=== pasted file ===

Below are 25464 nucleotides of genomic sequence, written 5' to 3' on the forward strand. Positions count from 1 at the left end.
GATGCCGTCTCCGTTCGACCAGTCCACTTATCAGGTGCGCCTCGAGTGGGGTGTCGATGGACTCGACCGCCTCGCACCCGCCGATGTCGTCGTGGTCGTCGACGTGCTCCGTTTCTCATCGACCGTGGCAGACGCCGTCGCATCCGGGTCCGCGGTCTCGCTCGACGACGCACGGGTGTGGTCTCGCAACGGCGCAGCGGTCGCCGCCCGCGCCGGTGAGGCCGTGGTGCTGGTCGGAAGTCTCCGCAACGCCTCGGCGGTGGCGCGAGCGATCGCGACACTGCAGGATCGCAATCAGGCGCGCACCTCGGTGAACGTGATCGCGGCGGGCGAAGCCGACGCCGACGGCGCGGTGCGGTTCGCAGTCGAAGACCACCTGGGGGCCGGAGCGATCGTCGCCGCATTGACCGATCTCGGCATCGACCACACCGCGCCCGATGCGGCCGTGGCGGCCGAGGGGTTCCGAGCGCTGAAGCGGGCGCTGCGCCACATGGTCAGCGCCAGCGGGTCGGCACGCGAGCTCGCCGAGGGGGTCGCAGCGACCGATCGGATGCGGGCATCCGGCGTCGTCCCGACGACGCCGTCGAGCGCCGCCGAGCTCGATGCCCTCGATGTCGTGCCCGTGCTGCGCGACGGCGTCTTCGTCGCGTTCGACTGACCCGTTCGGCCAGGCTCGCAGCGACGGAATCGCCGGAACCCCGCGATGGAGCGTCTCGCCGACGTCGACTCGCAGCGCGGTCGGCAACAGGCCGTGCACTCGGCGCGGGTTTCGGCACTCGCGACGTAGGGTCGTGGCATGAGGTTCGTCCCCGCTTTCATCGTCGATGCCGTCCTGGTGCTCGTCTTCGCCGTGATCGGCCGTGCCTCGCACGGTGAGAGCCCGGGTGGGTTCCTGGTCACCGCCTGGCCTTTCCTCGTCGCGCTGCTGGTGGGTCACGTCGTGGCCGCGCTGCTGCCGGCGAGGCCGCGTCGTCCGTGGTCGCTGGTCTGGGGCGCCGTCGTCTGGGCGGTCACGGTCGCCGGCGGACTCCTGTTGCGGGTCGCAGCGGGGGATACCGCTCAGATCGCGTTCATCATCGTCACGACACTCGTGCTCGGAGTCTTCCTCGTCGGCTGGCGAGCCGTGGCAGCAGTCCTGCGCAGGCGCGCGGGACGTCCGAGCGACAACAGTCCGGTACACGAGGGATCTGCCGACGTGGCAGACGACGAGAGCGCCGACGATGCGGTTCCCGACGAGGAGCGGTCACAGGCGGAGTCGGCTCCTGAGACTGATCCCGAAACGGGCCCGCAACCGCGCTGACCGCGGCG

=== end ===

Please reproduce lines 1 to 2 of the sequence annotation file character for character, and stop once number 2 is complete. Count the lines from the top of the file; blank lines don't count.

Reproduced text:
Below are 25464 nucleotides of genomic sequence, written 5' to 3' on the forward strand. Positions count from 1 at the left end.
GATGCCGTCTCCGTTCGACCAGTCCACTTATCAGGTGCGCCTCGAGTGGGGTGTCGATGGACTCGACCGCCTCGCACCCGCCGATGTCGTCGTGGTCGTCGACGTGCTCCGTTTCTCATCGACCGTGGCAGACGCCGTCGCATCCGGGTCCGCGGTCTCGCTCGACGACGCACGGGTGTGGTCTCGCAACGGCGCAGCGGTCGCCGCCCGCGCCGGTGAGGCCGTGGTGCTGGTCGGAAGTCTCCGCAACGCCTCGGCGGTGGCGCGAGCGATCGCGACACTGCAGGATCGCAATCAGGCGCGCACCTCGGTGAACGTGATCGCGGCGGGCGAAGCCGACGCCGACGGCGCGGTGCGGTTCGCAGTCGAAGACCACCTGGGGGCCGGAGCGATCGTCGCCGCATTGACCGATCTCGGCATCGACCACACCGCGCCCGATGCGGCCGTGGCGGCCGAGGGGTTCCGAGCGCTGAAGCGGGCGCTGCGCCACATGGTCAGCGCCAGCGGGTCGGCACGCGAGCTCGCCGAGGGGGTCGCAGCGACCGATCGGATGCGGGCATCCGGCGTCGTCCCGACGACGCCGTCGAGCGCCGCCGAGCTCGATGCCCTCGATGTCGTGCCCGTGCTGCGCGACGGCGTCTTCGTCGCGTTCGACTGACCCGTTCGGCCAGGCTCGCAGCGACGGAATCGCCGGAACCCCGCGATGGAGCGTCTCGCCGACGTCGACTCGCAGCGCGGTCGGCAACAGGCCGTGCACTCGGCGCGGGTTTCGGCACTCGCGACGTAGGGTCGTGGCATGAGGTTCGTCCCCGCTTTCATCGTCGATGCCGTCCTGGTGCTCGTCTTCGCCGTGATCGGCCGTGCCTCGCACGGTGAGAGCCCGGGTGGGTTCCTGGTCACCGCCTGGCCTTTCCTCGTCGCGCTGCTGGTGGGTCACGTCGTGGCCGCGCTGCTGCCGGCGAGGCCGCGTCGTCCGTGGTCGCTGGTCTGGGGCGCCGTCGTCTGGGCGGTCACGGTCGCCGGCGGACTCCTGTTGCGGGTCGCAGCGGGGGATACCGCTCAGATCGCGTTCATCATCGTCACGACACTCGTGCTCGGAGTCTTCCTCGTCGGCTGGCGAGCCGTGGCAGCAGTCCTGCGCAGGCGCGCGGGACGTCCGAGCGACAACAGTCCGGTACACGAGGGATCTGCCGACGTGGCAGACGACGAGAGCGCCGACGATGCGGTTCCCGACGAGGAGCGGTCACAGGCGGAGTCGGCTCCTGAGACTGATCCCGAAACGGGCCCGCAACCGCGCTGACCGCGGCG